Here's an update on what apps I have on my home page and how I use them.

Evernote. One of my favorite apps, especially now on the iPad. Evernote has been a great place to store everything from articles on Foursquare to samples of pinups that are invaluable for sharing at client meetings. Between Evernote's folders and tags I can organize and sort things any way I want, and email them to anyone at the click of a button.

Dropbox. Wow. That's all I can say about Dropbox. Not long ago Frank Dickinson asked me on Twitter why I liked it so much. My tweet back: "Think of it as a thumb drive u always have with u, can view contents on any device & can share with any1 w/URL." No more bumming thumb drives off your co-workers because you can sync everything right to Dropbox. And now your not limited to viewing those files on your desktop and laptop. I can view and edit them on my iPhone and iPad too. Try doing that with a thumb drive. I also like the "Public" option on Dropbox. When I ran out of space on Slideshare for the last two recordings of my Six Figure Cause Marketing webinar, I dropped them into the public folder in Dropbox and shared the URL with my students.

Dropbox is also a great place to store cause marketing presentations so I can review them right on my iPhone in a taxi or at the airport. And, as with Evernote, the Dropbox's app for the iPad is awesome.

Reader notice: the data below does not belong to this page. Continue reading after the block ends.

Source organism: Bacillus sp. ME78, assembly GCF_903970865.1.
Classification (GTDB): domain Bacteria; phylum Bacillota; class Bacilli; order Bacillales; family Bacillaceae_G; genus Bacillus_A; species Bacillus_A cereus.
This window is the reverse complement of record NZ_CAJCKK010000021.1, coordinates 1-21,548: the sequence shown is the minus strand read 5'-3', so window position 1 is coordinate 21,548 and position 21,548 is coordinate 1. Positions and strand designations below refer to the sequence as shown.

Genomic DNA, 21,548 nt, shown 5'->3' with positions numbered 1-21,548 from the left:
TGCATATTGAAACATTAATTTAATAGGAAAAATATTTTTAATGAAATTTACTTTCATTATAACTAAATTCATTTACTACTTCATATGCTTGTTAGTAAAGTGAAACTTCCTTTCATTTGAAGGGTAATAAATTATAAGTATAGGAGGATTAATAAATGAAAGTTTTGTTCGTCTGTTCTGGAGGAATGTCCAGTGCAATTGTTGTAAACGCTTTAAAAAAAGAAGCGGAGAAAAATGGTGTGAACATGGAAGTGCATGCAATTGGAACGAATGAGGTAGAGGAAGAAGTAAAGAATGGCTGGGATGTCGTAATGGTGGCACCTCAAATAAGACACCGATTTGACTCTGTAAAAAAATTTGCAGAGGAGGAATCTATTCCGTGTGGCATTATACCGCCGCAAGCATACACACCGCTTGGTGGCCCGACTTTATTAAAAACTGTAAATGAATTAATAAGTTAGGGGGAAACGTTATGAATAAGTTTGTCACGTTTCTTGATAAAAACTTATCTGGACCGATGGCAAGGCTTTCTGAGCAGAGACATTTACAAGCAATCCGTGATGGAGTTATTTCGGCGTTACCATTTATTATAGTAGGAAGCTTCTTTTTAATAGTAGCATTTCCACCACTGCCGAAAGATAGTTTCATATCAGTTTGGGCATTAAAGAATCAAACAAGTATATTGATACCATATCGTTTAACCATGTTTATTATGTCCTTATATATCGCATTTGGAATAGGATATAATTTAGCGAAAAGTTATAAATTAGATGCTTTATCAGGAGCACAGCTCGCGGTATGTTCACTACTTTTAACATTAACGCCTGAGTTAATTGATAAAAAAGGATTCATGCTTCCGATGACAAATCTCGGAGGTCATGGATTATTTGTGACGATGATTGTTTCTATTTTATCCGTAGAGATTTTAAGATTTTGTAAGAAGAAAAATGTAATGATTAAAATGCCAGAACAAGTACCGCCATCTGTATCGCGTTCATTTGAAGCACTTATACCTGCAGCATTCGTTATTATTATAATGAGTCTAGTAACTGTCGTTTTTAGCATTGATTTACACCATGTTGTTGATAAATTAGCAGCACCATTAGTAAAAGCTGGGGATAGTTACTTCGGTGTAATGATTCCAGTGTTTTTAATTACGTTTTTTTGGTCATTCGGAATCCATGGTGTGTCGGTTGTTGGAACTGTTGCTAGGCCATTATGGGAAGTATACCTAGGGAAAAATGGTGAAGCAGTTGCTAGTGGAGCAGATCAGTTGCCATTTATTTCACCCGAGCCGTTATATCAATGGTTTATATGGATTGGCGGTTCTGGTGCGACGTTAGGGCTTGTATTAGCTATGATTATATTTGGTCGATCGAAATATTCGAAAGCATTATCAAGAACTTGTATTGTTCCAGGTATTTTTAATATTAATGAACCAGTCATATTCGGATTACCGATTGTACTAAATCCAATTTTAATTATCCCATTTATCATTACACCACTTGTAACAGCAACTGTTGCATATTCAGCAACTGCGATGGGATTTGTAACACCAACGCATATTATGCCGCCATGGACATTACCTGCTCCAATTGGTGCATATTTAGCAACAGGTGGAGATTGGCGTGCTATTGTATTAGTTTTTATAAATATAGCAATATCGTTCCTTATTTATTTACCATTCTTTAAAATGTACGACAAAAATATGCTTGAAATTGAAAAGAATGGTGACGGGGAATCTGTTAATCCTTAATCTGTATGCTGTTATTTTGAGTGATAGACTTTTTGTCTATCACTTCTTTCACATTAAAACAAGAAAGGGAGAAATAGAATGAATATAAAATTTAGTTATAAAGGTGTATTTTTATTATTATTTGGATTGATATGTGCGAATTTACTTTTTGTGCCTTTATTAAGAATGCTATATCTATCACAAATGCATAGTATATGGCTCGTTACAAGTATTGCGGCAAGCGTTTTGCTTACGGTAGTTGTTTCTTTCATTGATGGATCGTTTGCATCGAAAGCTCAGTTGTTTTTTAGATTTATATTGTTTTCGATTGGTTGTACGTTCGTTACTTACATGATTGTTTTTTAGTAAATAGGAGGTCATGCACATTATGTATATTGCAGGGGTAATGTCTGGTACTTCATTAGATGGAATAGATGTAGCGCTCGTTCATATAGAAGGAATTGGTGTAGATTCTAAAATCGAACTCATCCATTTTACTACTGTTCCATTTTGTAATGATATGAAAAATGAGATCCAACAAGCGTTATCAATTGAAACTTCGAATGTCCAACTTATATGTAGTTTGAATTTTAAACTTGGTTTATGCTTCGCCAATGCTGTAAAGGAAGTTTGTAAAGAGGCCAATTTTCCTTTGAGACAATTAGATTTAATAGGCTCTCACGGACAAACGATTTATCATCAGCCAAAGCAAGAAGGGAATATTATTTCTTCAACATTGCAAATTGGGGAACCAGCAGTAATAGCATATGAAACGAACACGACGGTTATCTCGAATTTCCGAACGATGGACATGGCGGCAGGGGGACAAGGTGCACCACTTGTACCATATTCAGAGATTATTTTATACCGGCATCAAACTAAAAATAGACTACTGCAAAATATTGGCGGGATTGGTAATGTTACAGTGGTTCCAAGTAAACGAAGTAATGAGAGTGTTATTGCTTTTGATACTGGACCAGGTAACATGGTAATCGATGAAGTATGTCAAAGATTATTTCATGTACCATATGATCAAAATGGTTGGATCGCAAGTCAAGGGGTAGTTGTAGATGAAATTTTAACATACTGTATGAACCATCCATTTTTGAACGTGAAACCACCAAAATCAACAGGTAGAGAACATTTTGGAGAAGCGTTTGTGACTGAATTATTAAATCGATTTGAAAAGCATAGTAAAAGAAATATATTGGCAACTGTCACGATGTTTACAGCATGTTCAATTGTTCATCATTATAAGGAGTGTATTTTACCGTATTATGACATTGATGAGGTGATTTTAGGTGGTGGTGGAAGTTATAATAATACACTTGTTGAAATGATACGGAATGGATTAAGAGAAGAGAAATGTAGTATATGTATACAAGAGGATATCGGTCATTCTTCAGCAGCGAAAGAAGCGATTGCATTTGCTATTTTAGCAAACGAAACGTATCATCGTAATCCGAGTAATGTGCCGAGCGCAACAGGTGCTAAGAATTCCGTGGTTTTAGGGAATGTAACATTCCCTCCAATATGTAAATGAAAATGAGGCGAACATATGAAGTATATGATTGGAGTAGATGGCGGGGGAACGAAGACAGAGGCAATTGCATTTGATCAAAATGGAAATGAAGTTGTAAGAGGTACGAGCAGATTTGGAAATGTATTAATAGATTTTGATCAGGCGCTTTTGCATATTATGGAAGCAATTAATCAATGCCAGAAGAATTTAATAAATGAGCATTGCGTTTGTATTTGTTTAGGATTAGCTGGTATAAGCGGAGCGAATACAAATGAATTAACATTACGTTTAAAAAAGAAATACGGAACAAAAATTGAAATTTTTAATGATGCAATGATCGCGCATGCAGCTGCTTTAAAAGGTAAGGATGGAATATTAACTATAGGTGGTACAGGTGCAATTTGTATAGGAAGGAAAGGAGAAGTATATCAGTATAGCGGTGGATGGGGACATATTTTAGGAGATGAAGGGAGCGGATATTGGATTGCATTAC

Remember the Milk. I use this for tasks and project management. It too syncs across all my computers and PDA's. I like RTM because I can put as little or as much information in it as I want. It's very flexible. For a quick reminder, like say call a client at 8am in the morning, I sometimes use NotifyMe2.

Constant Contact. This is my app for tracking the open and click through rates of my email newsletter.

WordPress. On the iPhone, the Wordpress app is a great way to check and reply to comments, or to make a quick edit to a post. On the iPad, I use it to write posts like this one. While not as robust as I would like--you can't add pictures or hyperlinks--I usually write my drapf and then go back in on my desktop or laptop to finish the post.

Analytics Pro. You'll never go to Google Analytics again! At $6.99, Analytics Pro isn't cheap, but it's well worth it as I can check my latest stats right from my phone. I can see traffic and referral sources, top content and landing pages, keywords, everything!

Read It Later. I've just started using Read it Later, but I think I'm going to like it. They have this great feature on the iPhone--yes, I do most of my reading too on my iPhone. Yeah, my iPad has a bigger screen but it's also heavier and a little awkward to hold--that allows you to save links without opening them first. I just click on the hyperlink and it goes right to RIL.

I haven't tried the Digest upgrade to RIL, but I suggest you check it out. You can also get a free invite to test it for a week.

So that's my current list of apps. They allow me to pretty much do everything from my iPhone. What am I missing? I would love to hear what apps you can't bear to be without!